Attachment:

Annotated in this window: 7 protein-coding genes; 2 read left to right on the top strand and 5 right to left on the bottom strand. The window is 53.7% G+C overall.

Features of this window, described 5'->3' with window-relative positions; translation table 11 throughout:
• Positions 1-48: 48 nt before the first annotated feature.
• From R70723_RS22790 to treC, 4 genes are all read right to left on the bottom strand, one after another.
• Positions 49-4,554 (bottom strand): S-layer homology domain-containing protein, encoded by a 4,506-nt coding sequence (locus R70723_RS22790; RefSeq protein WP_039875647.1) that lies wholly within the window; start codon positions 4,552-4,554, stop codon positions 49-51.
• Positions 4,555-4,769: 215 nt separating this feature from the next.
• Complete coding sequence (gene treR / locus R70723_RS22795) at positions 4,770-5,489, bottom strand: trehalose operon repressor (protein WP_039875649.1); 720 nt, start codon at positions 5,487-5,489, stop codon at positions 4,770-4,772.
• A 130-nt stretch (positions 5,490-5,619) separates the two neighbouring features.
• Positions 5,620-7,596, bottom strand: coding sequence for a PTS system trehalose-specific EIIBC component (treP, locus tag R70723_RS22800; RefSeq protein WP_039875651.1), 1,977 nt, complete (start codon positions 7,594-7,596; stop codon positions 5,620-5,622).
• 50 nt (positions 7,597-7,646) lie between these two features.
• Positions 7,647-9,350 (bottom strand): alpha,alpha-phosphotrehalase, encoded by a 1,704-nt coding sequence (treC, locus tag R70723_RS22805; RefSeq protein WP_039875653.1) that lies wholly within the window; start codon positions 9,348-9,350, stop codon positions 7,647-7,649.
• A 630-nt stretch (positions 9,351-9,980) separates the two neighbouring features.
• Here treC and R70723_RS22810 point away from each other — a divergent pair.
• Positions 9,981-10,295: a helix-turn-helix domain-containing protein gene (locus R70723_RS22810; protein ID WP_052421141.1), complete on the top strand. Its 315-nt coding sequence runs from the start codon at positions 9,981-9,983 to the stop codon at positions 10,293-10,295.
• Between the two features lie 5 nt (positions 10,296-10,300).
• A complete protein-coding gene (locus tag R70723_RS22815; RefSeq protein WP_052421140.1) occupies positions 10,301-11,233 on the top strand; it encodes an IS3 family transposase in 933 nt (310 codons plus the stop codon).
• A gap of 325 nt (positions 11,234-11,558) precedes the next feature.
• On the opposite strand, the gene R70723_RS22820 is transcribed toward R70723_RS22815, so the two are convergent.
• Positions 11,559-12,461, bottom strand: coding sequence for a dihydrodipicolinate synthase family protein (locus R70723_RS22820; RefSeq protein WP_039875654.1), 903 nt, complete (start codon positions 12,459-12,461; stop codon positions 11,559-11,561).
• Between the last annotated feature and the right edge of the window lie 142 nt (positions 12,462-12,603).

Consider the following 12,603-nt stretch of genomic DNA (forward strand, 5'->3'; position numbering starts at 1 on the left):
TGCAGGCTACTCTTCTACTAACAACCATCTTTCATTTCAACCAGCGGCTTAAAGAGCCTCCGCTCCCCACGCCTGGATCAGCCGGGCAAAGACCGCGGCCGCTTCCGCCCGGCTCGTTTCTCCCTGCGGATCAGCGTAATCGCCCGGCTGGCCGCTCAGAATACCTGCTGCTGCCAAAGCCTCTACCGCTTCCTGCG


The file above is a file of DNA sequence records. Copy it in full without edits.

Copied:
Annotated in this window: 7 protein-coding genes; 2 read left to right on the top strand and 5 right to left on the bottom strand. The window is 53.7% G+C overall.

Features of this window, described 5'->3' with window-relative positions; translation table 11 throughout:
• Positions 1-48: 48 nt before the first annotated feature.
• From R70723_RS22790 to treC, 4 genes are all read right to left on the bottom strand, one after another.
• Positions 49-4,554 (bottom strand): S-layer homology domain-containing protein, encoded by a 4,506-nt coding sequence (locus R70723_RS22790; RefSeq protein WP_039875647.1) that lies wholly within the window; start codon positions 4,552-4,554, stop codon positions 49-51.
• Positions 4,555-4,769: 215 nt separating this feature from the next.
• Complete coding sequence (gene treR / locus R70723_RS22795) at positions 4,770-5,489, bottom strand: trehalose operon repressor (protein WP_039875649.1); 720 nt, start codon at positions 5,487-5,489, stop codon at positions 4,770-4,772.
• A 130-nt stretch (positions 5,490-5,619) separates the two neighbouring features.
• Positions 5,620-7,596, bottom strand: coding sequence for a PTS system trehalose-specific EIIBC component (treP, locus tag R70723_RS22800; RefSeq protein WP_039875651.1), 1,977 nt, complete (start codon positions 7,594-7,596; stop codon positions 5,620-5,622).
• 50 nt (positions 7,597-7,646) lie between these two features.
• Positions 7,647-9,350 (bottom strand): alpha,alpha-phosphotrehalase, encoded by a 1,704-nt coding sequence (treC, locus tag R70723_RS22805; RefSeq protein WP_039875653.1) that lies wholly within the window; start codon positions 9,348-9,350, stop codon positions 7,647-7,649.
• A 630-nt stretch (positions 9,351-9,980) separates the two neighbouring features.
• Here treC and R70723_RS22810 point away from each other — a divergent pair.
• Positions 9,981-10,295: a helix-turn-helix domain-containing protein gene (locus R70723_RS22810; protein ID WP_052421141.1), complete on the top strand. Its 315-nt coding sequence runs from the start codon at positions 9,981-9,983 to the stop codon at positions 10,293-10,295.
• Between the two features lie 5 nt (positions 10,296-10,300).
• A complete protein-coding gene (locus tag R70723_RS22815; RefSeq protein WP_052421140.1) occupies positions 10,301-11,233 on the top strand; it encodes an IS3 family transposase in 933 nt (310 codons plus the stop codon).
• A gap of 325 nt (positions 11,234-11,558) precedes the next feature.
• On the opposite strand, the gene R70723_RS22820 is transcribed toward R70723_RS22815, so the two are convergent.
• Positions 11,559-12,461, bottom strand: coding sequence for a dihydrodipicolinate synthase family protein (locus R70723_RS22820; RefSeq protein WP_039875654.1), 903 nt, complete (start codon positions 12,459-12,461; stop codon positions 11,559-11,561).
• Between the last annotated feature and the right edge of the window lie 142 nt (positions 12,462-12,603).

Consider the following 12,603-nt stretch of genomic DNA (forward strand, 5'->3'; position numbering starts at 1 on the left):
TGCAGGCTACTCTTCTACTAACAACCATCTTTCATTTCAACCAGCGGCTTAAAGAGCCTCCGCTCCCCACGCCTGGATCAGCCGGGCAAAGACCGCGGCCGCTTCCGCCCGGCTCGTTTCTCCCTGCGGATCAGCGTAATCGCCCGGCTGGCCGCTCAGAATACCTGCTGCTGCCAAAGCCTCTACCGCTTCCTGCG